Twentieth Sunday of Ordinary Time-C

“I have come to set the earth on fire”

“Do you think that I have come to establish peace on the earth? No, I tell you, but rather division.” These are disturbing words from Jesus today. Indeed, if this were the totality of the Gospel message, I doubt many of us would be so enthralled to believe. These words today can only be heard in the context of the entirety of the person who speaks them. And yet, still, these words today cannot be disregarded or explained away. We’re left to wrestle with these as much as we can rejoice and comfort in some others.

We have enough violence in the world – without more from our religious beliefs. We have enough division among us – without a convenient excuse from God himself to carry on the grudges.  We could go to countless other sources of division and violence without the Son of God adding to the mix. 

Quite curiously, the same one who came to set the earth on fire, is also hailed as the Prince of Peace. The same one promising division is the one praying in his final hours that “all will be one, as he and the Father are one”. This same one seemingly throwing families and societies in turmoil is the one who labeled even the outcast tax collectors and prostitutes as members of the family of God.

Jesus is indeed the wellspring of peace – though genuine peace and justice include difficulty and struggle in a fallen world. Jesus is the foundation of authentic unity – though the foundation must not overlook some fundamental truths about the God upon which it rests. Jesus is the epitome and the source of authentic charity and love – though this love is not some sugary acceptance of whatever comes.

Truthfully, Jesus’ message is a difficult message which informs all of us that peace comes only through disturbance. Simply, if there were no disturbance there would be peace already, or worse, tyranny. A violent and forceful demand of unity by eliminating the opportunity of a person’s free will and self-determination in lieu of the oppressor’s will.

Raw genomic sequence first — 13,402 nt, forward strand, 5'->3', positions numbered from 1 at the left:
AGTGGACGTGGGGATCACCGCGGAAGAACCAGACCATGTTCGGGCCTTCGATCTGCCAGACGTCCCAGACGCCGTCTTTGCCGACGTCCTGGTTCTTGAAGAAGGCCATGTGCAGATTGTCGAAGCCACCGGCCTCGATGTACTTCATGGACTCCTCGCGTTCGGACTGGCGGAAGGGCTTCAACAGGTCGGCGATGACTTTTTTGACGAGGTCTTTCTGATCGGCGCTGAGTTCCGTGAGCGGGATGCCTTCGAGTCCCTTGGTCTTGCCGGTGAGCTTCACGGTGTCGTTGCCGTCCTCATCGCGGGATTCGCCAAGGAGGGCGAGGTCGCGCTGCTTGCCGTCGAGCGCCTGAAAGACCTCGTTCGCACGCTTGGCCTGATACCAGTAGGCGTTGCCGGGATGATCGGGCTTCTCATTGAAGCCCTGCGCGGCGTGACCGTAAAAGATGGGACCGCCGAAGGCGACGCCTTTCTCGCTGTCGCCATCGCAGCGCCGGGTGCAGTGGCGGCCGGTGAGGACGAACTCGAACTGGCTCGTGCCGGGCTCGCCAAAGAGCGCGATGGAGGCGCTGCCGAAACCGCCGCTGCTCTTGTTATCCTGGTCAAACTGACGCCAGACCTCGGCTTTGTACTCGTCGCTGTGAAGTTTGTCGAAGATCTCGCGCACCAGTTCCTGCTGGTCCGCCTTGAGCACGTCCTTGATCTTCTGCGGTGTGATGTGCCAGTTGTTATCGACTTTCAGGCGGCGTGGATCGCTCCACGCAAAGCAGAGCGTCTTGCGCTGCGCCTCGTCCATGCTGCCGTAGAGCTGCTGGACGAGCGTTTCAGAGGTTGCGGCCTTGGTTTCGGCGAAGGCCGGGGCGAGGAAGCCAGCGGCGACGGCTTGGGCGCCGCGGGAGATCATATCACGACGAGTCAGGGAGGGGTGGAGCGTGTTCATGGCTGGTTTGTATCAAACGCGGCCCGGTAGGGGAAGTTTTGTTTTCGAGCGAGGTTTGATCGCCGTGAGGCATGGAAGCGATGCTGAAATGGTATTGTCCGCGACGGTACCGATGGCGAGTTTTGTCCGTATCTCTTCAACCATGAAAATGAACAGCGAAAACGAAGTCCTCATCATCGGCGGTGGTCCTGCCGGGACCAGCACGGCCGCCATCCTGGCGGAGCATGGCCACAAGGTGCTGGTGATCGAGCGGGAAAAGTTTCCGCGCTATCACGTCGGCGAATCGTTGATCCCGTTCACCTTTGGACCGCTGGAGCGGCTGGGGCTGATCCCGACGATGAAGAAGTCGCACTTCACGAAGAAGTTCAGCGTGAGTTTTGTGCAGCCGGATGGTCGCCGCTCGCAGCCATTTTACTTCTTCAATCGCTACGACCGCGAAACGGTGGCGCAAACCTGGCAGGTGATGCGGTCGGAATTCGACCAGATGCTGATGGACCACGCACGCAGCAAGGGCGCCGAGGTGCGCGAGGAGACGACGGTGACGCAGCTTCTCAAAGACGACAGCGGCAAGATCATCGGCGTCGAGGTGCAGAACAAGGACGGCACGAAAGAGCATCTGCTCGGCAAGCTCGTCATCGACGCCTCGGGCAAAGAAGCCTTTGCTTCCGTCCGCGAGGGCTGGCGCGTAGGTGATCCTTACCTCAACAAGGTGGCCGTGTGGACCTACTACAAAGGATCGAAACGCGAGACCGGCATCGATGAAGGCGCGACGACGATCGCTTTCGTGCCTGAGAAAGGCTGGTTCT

You know, we all have faced the moments in our lives when the decisions and choices which stand before us strike to the heart of our beliefs and the sense of who we are. Times when we’re sent deep within ourselves – testing all we’ve been taught, all that we’ve known, all that we hope. And frankly, they are disturbing times – as disturbing as the message today.

To all of those parents who speak out on behalf of their children who demand the schools stop teaching immoral practices and lifestyles are quickly  labeled as “domestic terrorists” by their government. When the mask mandates and the CRT was forced upon school children, rightfully people spoke up and challenged the ‘group think’ as harmful to their children and society. Hardly there was any semblance of unity because there can be no unity when one side doesn’t honor or tell the truth.

How many countless nurses and others who were forced to resign or be fired for not taking the COVID vaccinations because they believe they have the God-given right to determine what medication they wish to have put in their bodies.  

And, all of those brave men and women who work tirelessly to defend the unborn are not met with unity but with violence. Their response is not to strike out in violence but continue the work of God in defending the most vulnerable of our world. There can be no unity when one group wants to kill and the other wants to protect life at all stages.

Such disturbing moments, while we certainly don’t long for them, are times when our convictions of life and faith are forced to come to the surface. And with the rise of those convictions of life and faith, a sense of peace does come upon us. In living out our faith-based convictions we become ever more rooted in our Christianity and live actively in the good which brings peace.  

“Do you think that I have come to establish peace on the earth?” Jesus we now know what you are saying to us, you have offered a way of peace for our hearts while rejecting evil when we encounter it.

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